White evangelicals are more likely than any other group to believe that the poverty of the poor is their own fault, according to the findings of a new poll.
Christian Today reports that a poll conducted by The Washington Post and the Kaiser Family found a correlation between religious affiliation and how someone views poverty.
Religious people in general were more likely to say that poverty is the result of lack of effort. Forty-six percent of Christians said this was the case. Among white evangelical Christians, however, that percentage was even higher (53 percent), while only 29 percent of nonbelievers said the same.
Al Mohler, the President of the Southern Baptist Theological Seminary and an influential figure within Christianity, explains why the poll likely had the results it did:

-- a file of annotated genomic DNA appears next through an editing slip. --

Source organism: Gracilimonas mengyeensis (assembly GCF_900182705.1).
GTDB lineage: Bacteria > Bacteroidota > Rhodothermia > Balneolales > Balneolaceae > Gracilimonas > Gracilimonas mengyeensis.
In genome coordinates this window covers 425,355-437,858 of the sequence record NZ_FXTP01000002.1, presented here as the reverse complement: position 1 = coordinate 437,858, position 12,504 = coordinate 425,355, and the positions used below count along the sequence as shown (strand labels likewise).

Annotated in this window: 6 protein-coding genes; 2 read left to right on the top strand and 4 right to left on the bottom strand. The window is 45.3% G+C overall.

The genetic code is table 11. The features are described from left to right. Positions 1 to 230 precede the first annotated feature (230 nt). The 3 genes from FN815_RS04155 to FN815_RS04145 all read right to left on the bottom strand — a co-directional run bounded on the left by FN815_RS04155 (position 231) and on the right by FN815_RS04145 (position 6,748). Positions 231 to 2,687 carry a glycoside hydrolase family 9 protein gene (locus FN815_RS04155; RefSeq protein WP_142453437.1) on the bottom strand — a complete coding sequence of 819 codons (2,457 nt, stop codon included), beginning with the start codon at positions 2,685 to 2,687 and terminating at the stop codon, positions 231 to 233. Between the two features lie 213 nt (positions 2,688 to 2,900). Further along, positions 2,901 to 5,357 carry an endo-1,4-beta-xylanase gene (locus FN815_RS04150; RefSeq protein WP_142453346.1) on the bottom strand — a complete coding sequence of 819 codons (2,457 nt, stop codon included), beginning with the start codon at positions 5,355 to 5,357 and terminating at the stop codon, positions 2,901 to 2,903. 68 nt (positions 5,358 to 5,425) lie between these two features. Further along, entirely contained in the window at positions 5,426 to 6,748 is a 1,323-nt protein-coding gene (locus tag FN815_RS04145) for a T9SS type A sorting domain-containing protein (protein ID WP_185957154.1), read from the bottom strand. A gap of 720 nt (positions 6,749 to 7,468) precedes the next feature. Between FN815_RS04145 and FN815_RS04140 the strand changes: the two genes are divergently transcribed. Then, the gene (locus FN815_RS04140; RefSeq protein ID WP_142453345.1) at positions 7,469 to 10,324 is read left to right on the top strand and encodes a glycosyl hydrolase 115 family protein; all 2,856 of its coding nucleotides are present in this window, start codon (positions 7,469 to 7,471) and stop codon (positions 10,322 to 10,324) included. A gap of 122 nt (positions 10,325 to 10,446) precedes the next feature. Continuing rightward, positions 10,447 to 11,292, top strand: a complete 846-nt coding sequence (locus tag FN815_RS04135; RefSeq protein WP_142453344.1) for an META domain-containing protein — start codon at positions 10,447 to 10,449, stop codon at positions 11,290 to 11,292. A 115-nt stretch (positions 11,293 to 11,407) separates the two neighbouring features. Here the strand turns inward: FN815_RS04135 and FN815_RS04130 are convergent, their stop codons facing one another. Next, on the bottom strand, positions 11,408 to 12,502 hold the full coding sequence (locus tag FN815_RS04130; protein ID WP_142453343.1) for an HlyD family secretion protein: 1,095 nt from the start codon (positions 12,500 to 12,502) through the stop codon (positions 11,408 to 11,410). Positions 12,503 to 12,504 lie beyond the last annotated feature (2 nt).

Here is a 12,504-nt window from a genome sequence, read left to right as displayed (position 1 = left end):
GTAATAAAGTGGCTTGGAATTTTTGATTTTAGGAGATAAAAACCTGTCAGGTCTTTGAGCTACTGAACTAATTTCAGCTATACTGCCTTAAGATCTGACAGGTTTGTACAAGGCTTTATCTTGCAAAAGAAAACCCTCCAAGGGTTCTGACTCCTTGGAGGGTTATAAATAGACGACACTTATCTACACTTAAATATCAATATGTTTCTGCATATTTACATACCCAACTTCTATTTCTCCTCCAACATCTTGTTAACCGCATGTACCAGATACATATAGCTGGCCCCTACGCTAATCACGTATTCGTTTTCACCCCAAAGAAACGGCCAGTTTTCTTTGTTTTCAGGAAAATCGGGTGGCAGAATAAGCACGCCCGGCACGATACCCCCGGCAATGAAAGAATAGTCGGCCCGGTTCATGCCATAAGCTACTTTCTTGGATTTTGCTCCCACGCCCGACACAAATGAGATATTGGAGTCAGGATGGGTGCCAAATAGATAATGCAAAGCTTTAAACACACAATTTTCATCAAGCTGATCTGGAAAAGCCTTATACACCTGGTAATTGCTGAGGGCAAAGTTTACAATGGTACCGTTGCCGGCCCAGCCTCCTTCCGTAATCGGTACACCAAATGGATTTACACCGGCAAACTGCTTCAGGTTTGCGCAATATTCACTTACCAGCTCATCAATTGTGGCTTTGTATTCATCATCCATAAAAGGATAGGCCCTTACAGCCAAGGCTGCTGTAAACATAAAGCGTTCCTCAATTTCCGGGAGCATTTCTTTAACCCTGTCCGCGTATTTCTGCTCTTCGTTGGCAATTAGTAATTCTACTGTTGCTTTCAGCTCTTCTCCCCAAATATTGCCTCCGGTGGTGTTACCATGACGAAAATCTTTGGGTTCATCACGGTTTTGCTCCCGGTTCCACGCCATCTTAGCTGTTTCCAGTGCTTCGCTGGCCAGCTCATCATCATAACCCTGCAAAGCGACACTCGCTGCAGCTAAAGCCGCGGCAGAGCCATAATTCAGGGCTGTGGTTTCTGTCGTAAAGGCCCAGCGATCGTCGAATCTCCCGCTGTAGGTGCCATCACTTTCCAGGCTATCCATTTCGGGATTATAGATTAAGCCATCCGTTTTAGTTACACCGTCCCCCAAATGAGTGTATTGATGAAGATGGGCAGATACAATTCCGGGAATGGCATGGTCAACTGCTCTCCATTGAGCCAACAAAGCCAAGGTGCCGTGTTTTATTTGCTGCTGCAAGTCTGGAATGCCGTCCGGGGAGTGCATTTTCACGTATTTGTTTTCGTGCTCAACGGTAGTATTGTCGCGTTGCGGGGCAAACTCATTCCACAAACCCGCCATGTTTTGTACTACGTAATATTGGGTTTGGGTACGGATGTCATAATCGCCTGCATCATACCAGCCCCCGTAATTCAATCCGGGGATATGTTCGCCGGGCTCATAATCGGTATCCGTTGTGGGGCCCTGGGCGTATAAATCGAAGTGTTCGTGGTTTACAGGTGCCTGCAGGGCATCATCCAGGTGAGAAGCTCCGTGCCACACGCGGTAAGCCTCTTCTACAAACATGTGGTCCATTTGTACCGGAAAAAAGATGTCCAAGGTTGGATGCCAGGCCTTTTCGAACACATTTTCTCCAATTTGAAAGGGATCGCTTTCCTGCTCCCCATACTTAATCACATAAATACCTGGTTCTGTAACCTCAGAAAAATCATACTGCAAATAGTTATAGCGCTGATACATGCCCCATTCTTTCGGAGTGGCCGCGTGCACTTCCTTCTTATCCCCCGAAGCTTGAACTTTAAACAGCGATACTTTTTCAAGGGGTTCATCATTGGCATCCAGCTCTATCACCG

“There's a strong Christian impulse to understand poverty as deeply rooted in morality — often, as the Bible makes clear, in unwillingness to work, in bad financial decisions or in broken family structures,” said Mohler.
“The Christian worldview is saying that all poverty is due to sin, though that doesn't necessarily mean the sin of the person in poverty. In the Garden of Eden, there would have been no poverty. In a fallen world, there is poverty,” he continued.
What is a truly biblical way to view poverty and to respond to it?
Photo courtesy: ©Thinkstock/monstArrr_
Publication date: August 4, 2017
Veronica Neffinger wrote her first poem at age seven and went on to study English in college, focusing on 18th century literature. When she is not listening to baseball games, enjoying the outdoors, or reading, she can be found mostly in Richmond, VA writing primarily about nature, nostalgia, faith, family, and Jane Austen.